Google has been under investigation in the European Union (EU) for some time over alleged anti-competitive practices. The anti-competitive accusations revolve around the fact that Google gives incentives to manufacturers (Samsung, HTC, LG etc.) who install Google search and other Google services on their devices. According to Reuters, the EU is planning on ordering Google to discontinue payments and discounts to manufacturers immediately. Officials also want to prevent Google from forcing manufacturers into installing Google apps if restrictions on the use of Android are included.
Google “cannot punish or threaten” companies for not complying with its conditions, according to the document seen by Reuters. “The Commission intends to set the fine at a level which will be sufficient to ensure deterrence,” it said. The Commission’s investigation followed a complaint by FairSearch, a lobby group supported by companies that want to ensure they are not disadvantaged by search engine market dominance, in March 2013.
Google is facing fines for anti-competitive practices going back to 2011 and continuing on to this day. The Commission may also fine Google for favoring its own shopping services in its search results. The document obtained by Reuters also shows that Google may be forced to rank competitors shopping and other services equally in their search engine. In other words, Google will not be allowed to favor their own services inside of their search engine.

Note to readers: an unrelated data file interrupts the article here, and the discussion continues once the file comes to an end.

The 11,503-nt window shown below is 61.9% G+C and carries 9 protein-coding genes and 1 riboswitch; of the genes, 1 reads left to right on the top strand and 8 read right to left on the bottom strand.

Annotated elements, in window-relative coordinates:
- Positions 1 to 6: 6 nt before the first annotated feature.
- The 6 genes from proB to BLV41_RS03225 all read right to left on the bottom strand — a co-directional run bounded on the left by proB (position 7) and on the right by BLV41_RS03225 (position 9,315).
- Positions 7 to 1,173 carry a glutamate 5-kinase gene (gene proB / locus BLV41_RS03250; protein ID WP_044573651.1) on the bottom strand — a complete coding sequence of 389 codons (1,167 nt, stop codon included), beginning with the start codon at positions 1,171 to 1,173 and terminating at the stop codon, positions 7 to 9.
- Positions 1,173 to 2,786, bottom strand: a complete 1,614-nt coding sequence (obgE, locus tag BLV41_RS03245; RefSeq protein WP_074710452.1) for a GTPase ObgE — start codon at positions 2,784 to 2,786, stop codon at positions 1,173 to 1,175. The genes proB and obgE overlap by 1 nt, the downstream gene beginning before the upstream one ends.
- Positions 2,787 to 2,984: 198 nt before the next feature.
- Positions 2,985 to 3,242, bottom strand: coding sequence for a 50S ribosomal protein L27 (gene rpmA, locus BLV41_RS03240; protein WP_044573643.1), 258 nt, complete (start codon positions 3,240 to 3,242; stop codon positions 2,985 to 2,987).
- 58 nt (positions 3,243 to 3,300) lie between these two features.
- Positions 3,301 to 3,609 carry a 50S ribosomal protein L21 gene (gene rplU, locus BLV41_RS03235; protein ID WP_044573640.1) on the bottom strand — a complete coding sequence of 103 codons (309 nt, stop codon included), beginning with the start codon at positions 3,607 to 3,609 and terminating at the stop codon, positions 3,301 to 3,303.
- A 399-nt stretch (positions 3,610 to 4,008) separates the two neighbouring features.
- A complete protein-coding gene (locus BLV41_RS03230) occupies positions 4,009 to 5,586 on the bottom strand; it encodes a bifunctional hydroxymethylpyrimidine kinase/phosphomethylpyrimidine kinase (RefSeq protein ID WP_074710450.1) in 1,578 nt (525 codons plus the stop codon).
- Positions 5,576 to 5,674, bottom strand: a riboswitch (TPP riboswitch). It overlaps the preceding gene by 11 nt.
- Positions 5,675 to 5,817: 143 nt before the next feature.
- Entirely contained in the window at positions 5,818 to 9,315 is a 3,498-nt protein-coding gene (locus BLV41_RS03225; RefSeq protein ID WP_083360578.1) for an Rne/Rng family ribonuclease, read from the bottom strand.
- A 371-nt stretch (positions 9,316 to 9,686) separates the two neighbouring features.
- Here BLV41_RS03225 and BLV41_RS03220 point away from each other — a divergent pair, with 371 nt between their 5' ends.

Google said: “We look forward to showing the European Commission that we’ve designed the Android model in a way that’s good for both competition and consumers, and supports innovation across the region.”
The anti-competitive argument against Google, like any other argument, has its supporters and haters. It’s pretty clear that Google has been favoring their services and products for years over the competition, and that kind of makes sense. That’s why this Commission was formed, to look at the laws on the books and clearly define what is anti-competitive, and what is business as usual. It would appear that the EU is ready to give us all a clear definition and they’re going to showcase that with Google.
What do you think of this possible ruling and fine from the EU Commission? Let us know in the comments below or on Twitter, Facebook and Google+.Source: Reuters
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